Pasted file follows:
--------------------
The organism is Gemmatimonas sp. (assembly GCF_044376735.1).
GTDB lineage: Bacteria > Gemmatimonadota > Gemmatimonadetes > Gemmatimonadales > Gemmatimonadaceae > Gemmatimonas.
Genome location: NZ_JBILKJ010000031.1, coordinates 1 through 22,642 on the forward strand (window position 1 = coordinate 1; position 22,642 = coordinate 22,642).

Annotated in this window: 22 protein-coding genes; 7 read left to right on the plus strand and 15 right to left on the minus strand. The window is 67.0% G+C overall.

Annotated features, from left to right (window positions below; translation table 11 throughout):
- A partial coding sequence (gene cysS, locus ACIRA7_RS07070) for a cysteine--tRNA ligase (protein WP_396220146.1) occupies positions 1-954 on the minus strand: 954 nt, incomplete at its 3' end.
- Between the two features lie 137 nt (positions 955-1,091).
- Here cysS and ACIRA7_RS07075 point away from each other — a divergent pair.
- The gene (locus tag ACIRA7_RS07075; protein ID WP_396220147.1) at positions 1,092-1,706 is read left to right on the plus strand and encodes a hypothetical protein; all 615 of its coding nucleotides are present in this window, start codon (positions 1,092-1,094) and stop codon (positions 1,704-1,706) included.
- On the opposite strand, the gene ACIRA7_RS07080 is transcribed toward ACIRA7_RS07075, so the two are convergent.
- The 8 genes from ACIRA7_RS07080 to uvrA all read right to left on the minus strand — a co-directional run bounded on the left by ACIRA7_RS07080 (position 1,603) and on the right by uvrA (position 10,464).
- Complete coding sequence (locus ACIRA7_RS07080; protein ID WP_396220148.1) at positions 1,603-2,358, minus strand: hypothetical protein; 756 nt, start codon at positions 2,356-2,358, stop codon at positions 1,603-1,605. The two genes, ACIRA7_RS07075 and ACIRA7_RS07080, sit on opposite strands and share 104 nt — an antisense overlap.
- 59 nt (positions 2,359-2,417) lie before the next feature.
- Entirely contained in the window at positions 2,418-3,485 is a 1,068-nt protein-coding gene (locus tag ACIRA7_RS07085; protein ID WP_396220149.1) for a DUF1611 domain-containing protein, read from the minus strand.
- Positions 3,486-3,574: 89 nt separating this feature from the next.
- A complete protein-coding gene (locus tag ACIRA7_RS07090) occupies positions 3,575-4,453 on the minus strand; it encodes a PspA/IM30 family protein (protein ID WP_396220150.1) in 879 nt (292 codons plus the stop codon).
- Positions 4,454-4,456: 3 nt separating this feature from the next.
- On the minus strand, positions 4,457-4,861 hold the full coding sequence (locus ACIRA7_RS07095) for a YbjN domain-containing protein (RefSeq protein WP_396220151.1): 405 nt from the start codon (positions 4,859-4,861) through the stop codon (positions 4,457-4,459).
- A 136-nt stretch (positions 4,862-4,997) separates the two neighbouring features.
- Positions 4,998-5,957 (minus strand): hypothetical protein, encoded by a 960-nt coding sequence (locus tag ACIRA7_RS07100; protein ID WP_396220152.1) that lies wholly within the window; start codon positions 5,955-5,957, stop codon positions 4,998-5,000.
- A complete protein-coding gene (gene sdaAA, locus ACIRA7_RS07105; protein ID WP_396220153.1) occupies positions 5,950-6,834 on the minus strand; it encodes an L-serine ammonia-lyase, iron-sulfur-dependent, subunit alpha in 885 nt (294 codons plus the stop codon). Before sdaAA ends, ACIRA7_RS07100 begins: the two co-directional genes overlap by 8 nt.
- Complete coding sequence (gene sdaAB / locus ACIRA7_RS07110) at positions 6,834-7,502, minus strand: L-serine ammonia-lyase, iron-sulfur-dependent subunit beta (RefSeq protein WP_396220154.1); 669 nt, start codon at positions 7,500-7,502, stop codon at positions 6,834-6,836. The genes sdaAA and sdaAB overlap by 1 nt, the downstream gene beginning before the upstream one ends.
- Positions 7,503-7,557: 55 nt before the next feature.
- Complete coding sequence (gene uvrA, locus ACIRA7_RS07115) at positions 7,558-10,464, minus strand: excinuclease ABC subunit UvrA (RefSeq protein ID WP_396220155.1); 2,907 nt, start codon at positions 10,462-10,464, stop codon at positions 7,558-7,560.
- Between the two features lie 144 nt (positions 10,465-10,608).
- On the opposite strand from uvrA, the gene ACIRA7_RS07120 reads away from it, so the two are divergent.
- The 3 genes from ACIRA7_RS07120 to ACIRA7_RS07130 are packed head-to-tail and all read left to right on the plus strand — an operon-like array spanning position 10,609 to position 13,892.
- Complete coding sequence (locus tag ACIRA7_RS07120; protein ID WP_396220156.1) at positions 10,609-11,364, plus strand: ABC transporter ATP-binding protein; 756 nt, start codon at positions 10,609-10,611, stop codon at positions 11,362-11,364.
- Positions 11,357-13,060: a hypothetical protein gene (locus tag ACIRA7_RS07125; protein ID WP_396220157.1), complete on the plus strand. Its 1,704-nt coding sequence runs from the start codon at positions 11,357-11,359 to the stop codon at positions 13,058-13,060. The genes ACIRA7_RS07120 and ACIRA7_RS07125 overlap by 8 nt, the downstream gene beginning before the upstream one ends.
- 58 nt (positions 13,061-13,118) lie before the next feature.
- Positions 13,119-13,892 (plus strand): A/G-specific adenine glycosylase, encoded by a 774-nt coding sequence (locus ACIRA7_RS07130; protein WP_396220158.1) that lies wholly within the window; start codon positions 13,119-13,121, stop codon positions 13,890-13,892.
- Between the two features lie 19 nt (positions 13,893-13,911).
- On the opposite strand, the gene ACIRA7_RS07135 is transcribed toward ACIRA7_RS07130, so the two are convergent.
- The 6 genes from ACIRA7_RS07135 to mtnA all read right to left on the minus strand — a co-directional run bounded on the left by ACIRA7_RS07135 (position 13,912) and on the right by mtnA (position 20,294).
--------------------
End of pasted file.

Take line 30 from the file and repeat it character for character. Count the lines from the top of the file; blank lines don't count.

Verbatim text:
- 58 nt (positions 13,061-13,118) lie before the next feature.